Security through integration? : The role of security in the enlargement of the European union

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Title: Security through integration? : The role of security in the enlargement of the European union
Author: Palosaari, Teemu
Contributor: University of Helsinki, Faculty of Social Sciences, Department of Political Science
Date: 2005-12-13
Language: en
Thesis level: Licentiate thesis
Abstract: This study analyses the role of security in the European integration process. The focus of the study is the geographical widening of the integration process, i.e. the enlargements of the European Union (and its predecessor the European Community). The study looks at how the role of security has changed during the integration process by analysing the role that security issues have played in the context of the enlargements. It seeks to examine how arguments related to security politics have been used in promoting (or opposing) the geographical expansion of the European integration process and the accession of new member states. Additionally, the enlargement of 2004, is put under closer scrutiny in order to analyse the compatibility of the new member states' views on security with those of the European Union (EU). Before going into the analysis of security's role in the integration process there is a need to ponder what security actually is, i.e. what is meant by "security" and how it is to be conceptualised. In the study of International Relations (IR) the general development has been towards a wider security concept, extending the scope of security studies from military security to other forms of security as well. In this study the selected way of conceptualising "security" is such that it leads to an analysis of security argumentation - therefore turning attention on how different security arguments have played a central role in the European integration process. In doing this it highlights the linkages between security and integration. The enlargements of the European Union/European Community as special forms of integration have an aspect of territoriality that unavoidably connects it to traditional security considerations. Furthermore, as will be explained in this study, the whole European integration process started with clearly security-oriented aims - the Schuman Declaration of 1950 presented European integration as the answer to questions of war and peace. During the Cold War period the focus of integration moved on to issues other than traditional security (key words of integration were the single market program, market liberalisation, efficiency cohesion, environment, technological research and development, social policies relating to employment, and the like) (Ojanen et al. 2000, 38; Dinan 1994, 130: Pinder 2001, 25). But since the late 1990s the traditional military-oriented conception of security has clearly been (re)gaining its significance in 1 In 2004 ten new countries joined the EU: Cyprus, Czech Republic, Estonia, Hungary, Latvia, Lithuania, Malta, Poland, Slovakia and Slovenia. In the course of the history of European integration it was the fifth geographical enlargement. The previous enlargements were: United Kingdom, Ireland and Denmark (1973); Greece 1981; Spain and Portugal (1986); Austria, Finland and Sweden (1995).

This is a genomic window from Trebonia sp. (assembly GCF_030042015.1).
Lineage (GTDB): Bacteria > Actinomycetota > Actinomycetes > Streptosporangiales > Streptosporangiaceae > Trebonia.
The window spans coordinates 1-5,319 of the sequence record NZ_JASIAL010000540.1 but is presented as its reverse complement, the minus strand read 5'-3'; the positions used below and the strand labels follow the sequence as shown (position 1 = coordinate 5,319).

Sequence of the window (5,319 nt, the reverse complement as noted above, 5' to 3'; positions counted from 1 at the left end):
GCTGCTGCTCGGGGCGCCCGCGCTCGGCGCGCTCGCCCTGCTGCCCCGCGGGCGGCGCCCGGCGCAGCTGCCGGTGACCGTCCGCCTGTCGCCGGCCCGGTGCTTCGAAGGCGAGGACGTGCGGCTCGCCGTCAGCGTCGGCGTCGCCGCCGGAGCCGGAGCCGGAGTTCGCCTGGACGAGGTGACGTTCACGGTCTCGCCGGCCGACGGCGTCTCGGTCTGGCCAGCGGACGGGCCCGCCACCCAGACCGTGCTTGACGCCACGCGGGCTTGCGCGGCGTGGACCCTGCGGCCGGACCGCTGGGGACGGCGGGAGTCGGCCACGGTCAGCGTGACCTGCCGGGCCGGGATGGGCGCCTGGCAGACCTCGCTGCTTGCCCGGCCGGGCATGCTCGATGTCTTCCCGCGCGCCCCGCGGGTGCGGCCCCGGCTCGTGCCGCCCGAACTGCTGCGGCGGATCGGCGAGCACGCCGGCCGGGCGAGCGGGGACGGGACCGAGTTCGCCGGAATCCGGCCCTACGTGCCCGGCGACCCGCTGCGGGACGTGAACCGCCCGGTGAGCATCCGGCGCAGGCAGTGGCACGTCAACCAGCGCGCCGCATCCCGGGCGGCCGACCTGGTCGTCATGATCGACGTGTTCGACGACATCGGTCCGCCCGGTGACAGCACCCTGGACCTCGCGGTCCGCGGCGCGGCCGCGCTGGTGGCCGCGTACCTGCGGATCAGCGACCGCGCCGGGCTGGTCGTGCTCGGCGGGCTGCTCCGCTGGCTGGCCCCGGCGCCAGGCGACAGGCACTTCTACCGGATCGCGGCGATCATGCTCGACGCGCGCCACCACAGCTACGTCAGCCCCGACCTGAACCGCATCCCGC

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Subject: European union
security policy
Schuman declaration
Euroopan unioni
Schumanin julistus

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